Franzen continues to polarize, but in the friendliest way possible, as does John Banville. We’ve got cats, bats, and bees and their secret lives and hidden identities, as well as a god or two,  ruined and otherwise. We pause to sigh over the irresistible nature of Europa Editions, and cheer for the return of Elizabeth Tallent, and hopefully predict the resurgence of the short story. We lock onto John Scalzi and pin down Dawn Powell.

Well, whatever. I’ve quipped enough and I’ve got a book to read. Come talk about what’s setting you afloat in the BookBalloon forum.

Reading List

The Best of Games: Six Degrees of Book Title Separation

September 10, 2015 | fb share | twitter

Taleof2smallOne of the BookBalloon forum’s longest-running threads is the Book Title Association Game, in which one title suggests another in an infinite chain of connections. I suppose we could parse each connection for deep themes and subtle literary references, but really,  when you can convincingly link A Tale of Two Cities to Sweltering Housewives Sex Adventures, why does everything have to MEAN something?

I take no credit for the brilliance on display, merely in typing it up and sharing it with a grateful public.

(click the image to enlarge)

A List of Lists: Books to FALL 2015 In Love With

September 8, 2015 | fb share | tweet

bookclubThe days are growing shorter, and a young booklover’s heart naturally turns to finding something good to read. So grab something pumpkin-spiced* and crawl between some covers.

*Bonus recipe: Pumpkin-Spiced Scotch.

  1. Pour some scotch into a glass.
  2. Ponder whether actual pumpkins are in pumpkin spice. Pumpkin is a funny word, isn’t it?
  3. Drink the scotch. Delicious!

List of Lists

The October 2015 Indie Next Great Reads

September 4, 2015 | fb share | tweet

Fates-FuriesHere’s a sample of some of the great books from the October 2015 Indie Next Great Reads preview:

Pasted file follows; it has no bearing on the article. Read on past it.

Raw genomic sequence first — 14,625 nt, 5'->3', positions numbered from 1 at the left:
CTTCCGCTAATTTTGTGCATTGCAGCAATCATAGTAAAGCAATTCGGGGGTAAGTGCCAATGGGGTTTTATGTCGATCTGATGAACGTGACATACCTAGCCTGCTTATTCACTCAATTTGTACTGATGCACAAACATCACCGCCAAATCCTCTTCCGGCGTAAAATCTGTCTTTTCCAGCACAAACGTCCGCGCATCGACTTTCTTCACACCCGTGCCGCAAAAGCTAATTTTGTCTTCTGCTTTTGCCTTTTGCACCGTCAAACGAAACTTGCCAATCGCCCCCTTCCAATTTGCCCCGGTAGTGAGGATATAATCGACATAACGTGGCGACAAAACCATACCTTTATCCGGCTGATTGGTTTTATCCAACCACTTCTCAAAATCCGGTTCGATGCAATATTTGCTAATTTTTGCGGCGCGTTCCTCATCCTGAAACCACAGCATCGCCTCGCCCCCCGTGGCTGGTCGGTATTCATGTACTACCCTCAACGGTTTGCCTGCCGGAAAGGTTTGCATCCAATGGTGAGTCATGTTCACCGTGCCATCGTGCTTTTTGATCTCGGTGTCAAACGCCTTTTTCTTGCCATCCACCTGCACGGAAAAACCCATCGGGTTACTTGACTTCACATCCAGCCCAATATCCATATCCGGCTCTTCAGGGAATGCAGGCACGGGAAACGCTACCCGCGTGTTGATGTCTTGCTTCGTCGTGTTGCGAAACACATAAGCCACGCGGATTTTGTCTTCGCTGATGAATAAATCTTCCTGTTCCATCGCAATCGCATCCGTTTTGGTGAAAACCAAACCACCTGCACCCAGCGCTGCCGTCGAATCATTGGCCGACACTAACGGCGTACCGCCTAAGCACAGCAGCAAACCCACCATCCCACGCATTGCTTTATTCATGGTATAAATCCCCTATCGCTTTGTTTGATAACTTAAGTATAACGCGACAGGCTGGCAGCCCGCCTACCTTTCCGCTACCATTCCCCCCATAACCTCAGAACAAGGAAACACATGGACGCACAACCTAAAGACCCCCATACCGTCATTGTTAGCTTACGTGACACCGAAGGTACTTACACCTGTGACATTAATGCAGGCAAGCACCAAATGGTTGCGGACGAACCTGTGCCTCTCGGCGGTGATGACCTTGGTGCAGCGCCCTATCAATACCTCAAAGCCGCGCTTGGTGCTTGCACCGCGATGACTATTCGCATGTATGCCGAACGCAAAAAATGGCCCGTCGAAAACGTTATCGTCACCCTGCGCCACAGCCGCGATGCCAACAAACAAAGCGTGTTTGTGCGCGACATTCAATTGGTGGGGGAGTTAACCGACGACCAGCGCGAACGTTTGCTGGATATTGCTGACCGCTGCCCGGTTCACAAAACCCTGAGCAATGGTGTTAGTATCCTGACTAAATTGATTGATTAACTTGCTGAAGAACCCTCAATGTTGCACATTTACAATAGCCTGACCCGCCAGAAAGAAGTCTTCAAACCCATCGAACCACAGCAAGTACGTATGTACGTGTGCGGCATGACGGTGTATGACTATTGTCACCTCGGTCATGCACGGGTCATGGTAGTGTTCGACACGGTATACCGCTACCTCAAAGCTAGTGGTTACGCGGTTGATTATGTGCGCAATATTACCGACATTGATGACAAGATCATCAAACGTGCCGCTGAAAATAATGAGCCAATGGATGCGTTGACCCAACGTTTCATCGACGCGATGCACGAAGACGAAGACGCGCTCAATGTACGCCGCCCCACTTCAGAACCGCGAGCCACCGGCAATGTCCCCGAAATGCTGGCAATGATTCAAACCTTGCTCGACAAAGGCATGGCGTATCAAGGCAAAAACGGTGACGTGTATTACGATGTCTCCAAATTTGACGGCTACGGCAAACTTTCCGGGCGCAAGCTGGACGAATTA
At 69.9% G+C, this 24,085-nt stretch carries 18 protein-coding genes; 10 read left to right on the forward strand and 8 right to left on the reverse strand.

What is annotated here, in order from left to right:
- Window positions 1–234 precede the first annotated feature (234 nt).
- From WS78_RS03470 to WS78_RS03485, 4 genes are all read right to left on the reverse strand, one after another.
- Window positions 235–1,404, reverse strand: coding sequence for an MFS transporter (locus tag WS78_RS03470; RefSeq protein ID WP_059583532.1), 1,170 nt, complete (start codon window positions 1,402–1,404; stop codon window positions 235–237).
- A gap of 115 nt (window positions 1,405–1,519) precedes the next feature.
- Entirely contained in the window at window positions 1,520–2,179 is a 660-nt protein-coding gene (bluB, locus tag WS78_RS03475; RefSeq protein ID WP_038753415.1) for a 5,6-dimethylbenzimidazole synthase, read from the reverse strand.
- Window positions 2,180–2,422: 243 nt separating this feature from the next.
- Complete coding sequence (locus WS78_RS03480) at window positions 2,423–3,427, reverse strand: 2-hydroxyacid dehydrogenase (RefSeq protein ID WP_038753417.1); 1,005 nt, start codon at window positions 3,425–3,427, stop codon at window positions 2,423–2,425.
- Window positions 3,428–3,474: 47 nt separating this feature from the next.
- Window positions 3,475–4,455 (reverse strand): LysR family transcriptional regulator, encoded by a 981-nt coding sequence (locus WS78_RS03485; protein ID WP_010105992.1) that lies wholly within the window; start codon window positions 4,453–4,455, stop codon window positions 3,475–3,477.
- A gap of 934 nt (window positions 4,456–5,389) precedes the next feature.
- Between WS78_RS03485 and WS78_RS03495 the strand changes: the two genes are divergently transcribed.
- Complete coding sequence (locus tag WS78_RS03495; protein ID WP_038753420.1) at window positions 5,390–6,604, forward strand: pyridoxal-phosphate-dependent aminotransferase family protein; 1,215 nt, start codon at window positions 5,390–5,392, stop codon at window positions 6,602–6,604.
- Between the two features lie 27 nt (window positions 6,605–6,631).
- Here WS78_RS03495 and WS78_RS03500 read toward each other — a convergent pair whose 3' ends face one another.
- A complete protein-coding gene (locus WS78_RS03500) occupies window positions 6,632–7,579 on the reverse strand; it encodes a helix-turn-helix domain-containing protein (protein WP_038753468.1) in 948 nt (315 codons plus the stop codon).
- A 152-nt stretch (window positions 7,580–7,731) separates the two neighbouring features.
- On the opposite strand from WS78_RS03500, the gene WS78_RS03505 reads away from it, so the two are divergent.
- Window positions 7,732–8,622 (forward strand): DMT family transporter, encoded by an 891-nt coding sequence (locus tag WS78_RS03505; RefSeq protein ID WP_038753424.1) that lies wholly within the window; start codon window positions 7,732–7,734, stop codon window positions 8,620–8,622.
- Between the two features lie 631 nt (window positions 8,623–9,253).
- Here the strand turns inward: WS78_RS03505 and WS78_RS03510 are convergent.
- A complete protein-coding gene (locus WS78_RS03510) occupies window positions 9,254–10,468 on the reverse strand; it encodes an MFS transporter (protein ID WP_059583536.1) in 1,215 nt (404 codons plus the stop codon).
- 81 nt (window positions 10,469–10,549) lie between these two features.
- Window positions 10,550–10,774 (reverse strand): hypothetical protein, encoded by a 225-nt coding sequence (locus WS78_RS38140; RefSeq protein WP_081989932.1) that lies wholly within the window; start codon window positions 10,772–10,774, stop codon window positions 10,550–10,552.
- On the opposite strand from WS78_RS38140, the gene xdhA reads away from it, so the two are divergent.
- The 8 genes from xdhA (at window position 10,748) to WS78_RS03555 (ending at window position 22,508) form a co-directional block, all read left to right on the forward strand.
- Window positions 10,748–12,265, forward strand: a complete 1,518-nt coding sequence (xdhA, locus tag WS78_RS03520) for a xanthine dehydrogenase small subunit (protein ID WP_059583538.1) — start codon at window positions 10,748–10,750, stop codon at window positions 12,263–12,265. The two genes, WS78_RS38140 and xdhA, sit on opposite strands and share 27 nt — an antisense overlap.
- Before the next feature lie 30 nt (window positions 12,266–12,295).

#1 Pick: Fates and Furies: A Novel, by Lauren Groff
(Riverhead, 9781594634475, $27.95)
“Fates and Furies is an engrossing and complex novel about a seemingly perfect marriage of beautiful people, told in two parts. The first is a gentle introduction to Lotto and Mathilde, their marriage, and their friends and family; the second, a violent storm to wash away all you thought you knew. Groff crafts amazing, shocking sentences and brilliantly reveals the lies and deceit hiding behind the perfect façade. It’s a book you will finish too quickly and then want to tell your friends about. Very highly recommended.” —Tarah Jennings, Mitzi’s Books, Rapid City, SD

City on Fire: A Novelby Garth Risk Hallberg
(Knopf, 9780385353779, $30)
“Big, juicy, and full-throated, City on Fire absorbs readers into an expertly crafted 1970s New York City and introduces them to character after lushly drawn character: the charismatic young woman with a hidden life, her asthmatic punk groupie friend, the wizened reporter, the obscenely rich and rebellious, the not-so-rebellious, and those who love them. Their lives create a rich tapestry, beginning with a murder on the brink of the New Year in 1977 and culminating later that year during the infamous blackout. With unequivocal skill, Hallberg makes readers feel like they are holding the whole city in their hands. Breathe deep and enjoy the experience!” —Melinda Powers, Bookshop Santa Cruz, Santa Cruz, CA

Don’t Suck, Don’t Die: Giving Up Vic Chesnutt, by Kristin Hersh
(University of Texas Press, 9780292759473, $22.95)